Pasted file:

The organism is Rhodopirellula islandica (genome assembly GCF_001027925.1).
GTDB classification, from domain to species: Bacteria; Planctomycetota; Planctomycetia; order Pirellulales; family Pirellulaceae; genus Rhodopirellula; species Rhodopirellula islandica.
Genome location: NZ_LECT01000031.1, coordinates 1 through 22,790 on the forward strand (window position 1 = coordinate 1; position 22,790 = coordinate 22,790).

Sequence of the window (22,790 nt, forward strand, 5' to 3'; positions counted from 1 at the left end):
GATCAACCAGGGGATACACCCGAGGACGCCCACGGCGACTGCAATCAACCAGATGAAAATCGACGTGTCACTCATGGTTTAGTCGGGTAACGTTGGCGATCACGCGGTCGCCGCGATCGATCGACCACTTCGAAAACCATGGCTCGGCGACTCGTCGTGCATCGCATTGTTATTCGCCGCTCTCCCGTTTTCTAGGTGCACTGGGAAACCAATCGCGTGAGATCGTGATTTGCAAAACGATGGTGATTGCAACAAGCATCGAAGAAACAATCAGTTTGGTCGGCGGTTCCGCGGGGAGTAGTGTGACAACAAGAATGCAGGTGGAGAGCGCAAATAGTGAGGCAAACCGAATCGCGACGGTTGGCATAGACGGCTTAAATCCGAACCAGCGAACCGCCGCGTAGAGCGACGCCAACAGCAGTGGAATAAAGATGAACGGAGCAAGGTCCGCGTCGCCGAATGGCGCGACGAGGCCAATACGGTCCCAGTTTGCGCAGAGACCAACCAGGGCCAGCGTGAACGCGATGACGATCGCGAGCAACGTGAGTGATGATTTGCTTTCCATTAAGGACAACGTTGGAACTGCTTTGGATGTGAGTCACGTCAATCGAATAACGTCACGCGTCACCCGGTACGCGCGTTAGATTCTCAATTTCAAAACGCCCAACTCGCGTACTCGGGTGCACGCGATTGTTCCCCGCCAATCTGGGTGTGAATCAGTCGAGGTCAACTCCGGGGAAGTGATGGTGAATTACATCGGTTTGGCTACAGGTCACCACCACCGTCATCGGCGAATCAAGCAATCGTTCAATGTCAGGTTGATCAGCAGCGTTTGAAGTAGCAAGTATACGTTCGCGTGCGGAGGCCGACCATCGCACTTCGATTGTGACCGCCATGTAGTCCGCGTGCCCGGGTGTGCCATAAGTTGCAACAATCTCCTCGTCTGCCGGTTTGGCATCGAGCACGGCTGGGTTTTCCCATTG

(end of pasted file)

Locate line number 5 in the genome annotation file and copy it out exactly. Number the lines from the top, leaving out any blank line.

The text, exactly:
GATCAACCAGGGGATACACCCGAGGACGCCCACGGCGACTGCAATCAACCAGATGAAAATCGACGTGTCACTCATGGTTTAGTCGGGTAACGTTGGCGATCACGCGGTCGCCGCGATCGATCGACCACTTCGAAAACCATGGCTCGGCGACTCGTCGTGCATCGCATTGTTATTCGCCGCTCTCCCGTTTTCTAGGTGCACTGGGAAACCAATCGCGTGAGATCGTGATTTGCAAAACGATGGTGATTGCAACAAGCATCGAAGAAACAATCAGTTTGGTCGGCGGTTCCGCGGGGAGTAGTGTGACAACAAGAATGCAGGTGGAGAGCGCAAATAGTGAGGCAAACCGAATCGCGACGGTTGGCATAGACGGCTTAAATCCGAACCAGCGAACCGCCGCGTAGAGCGACGCCAACAGCAGTGGAATAAAGATGAACGGAGCAAGGTCCGCGTCGCCGAATGGCGCGACGAGGCCAATACGGTCCCAGTTTGCGCAGAGACCAACCAGGGCCAGCGTGAACGCGATGACGATCGCGAGCAACGTGAGTGATGATTTGCTTTCCATTAAGGACAACGTTGGAACTGCTTTGGATGTGAGTCACGTCAATCGAATAACGTCACGCGTCACCCGGTACGCGCGTTAGATTCTCAATTTCAAAACGCCCAACTCGCGTACTCGGGTGCACGCGATTGTTCCCCGCCAATCTGGGTGTGAATCAGTCGAGGTCAACTCCGGGGAAGTGATGGTGAATTACATCGGTTTGGCTACAGGTCACCACCACCGTCATCGGCGAATCAAGCAATCGTTCAATGTCAGGTTGATCAGCAGCGTTTGAAGTAGCAAGTATACGTTCGCGTGCGGAGGCCGACCATCGCACTTCGATTGTGACCGCCATGTAGTCCGCGTGCCCGGGTGTGCCATAAGTTGCAACAATCTCCTCGTCTGCCGGTTTGGCATCGAGCACGGCTGGGTTTTCCCATTG